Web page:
Thursday, December 10, 2009

Old Maps

I love old maps for their richness. They are usually very artistic and narrative instead of being purely technical like most maps today. On our way to the Sistine Chapel inside the Vatican Museum, we passed through the gorgeous Gallery of Maps. Besides the 40 large topographical maps of Italian regions, there are also several graphic maps depicting important cities. I was so excited to find three places I just visited -

The most noticeable one is the map of Venice at the end of the gallery. If you look closely, you will find captivating details of the Piazza San Marco.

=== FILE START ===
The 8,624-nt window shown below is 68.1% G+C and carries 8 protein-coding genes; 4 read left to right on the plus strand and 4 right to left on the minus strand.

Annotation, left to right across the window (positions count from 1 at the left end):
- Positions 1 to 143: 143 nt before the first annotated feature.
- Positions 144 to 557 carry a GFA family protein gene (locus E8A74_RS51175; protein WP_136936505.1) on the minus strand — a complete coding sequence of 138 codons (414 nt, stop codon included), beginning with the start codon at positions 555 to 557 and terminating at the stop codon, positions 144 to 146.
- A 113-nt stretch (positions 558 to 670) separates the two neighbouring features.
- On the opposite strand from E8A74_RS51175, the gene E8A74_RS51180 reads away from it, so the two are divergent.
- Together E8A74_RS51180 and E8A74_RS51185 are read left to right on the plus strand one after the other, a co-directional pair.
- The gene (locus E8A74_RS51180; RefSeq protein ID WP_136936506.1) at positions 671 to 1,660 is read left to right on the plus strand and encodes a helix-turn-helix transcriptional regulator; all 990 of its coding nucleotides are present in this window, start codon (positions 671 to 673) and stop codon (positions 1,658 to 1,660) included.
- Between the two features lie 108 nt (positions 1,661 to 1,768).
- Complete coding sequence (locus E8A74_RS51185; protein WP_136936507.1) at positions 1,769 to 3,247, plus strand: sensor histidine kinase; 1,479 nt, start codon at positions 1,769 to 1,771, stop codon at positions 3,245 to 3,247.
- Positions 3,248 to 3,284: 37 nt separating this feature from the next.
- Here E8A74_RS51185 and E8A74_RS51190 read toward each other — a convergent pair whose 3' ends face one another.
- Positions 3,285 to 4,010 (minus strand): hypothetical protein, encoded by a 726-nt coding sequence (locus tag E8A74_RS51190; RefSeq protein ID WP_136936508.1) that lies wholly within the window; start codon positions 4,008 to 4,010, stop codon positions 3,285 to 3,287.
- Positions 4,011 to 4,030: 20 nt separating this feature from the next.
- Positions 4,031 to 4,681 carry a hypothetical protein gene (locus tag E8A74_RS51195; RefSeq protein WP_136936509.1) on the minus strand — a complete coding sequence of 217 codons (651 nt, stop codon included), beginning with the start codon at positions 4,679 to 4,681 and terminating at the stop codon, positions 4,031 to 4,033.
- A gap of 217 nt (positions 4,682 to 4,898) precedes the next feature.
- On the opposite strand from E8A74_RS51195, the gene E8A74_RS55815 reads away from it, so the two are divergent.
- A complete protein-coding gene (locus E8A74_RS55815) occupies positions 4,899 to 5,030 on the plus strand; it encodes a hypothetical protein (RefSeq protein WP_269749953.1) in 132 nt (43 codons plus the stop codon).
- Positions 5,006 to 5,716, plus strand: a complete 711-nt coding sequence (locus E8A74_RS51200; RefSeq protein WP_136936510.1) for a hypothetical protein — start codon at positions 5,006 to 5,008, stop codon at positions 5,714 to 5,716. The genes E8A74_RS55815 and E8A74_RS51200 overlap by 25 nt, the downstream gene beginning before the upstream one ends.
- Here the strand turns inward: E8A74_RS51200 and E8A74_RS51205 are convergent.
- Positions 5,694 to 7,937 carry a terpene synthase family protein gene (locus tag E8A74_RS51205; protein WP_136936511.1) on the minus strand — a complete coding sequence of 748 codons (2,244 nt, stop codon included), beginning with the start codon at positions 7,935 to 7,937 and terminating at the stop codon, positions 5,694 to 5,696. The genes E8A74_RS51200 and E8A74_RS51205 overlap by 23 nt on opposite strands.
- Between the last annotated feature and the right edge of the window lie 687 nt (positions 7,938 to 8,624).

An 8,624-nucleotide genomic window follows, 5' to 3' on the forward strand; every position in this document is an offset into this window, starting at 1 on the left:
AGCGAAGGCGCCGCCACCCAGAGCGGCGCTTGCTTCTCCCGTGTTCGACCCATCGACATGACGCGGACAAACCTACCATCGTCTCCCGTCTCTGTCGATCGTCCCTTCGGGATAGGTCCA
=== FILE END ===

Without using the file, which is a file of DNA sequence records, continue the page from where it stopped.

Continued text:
The most noticeable one is a map of Ancona. I find it much less successful since the sail boats are too dominant whereas the city itself is hard to read.

The following one doesn’t show the name. My best guess is Lucca, judging primarily from the shape of the city wall. But I'm not sure about the pentagon at the bottom left corner.

I later found out that the maps in the gallery were commissioned in the late 1500s by Pope Gregory XIII. It took friar and geographer Ignazio Danti three years to paint. Although made 500 years ago with ancient instruments such as the Astrolabe, the maps are said to be amazingly accurate. I found an article discussing the accuracy of Danti's maps, very interesting:

1 comment:

Mark C said...

Nice link and beautiful art maps.
Welcome back and Happy Holidays.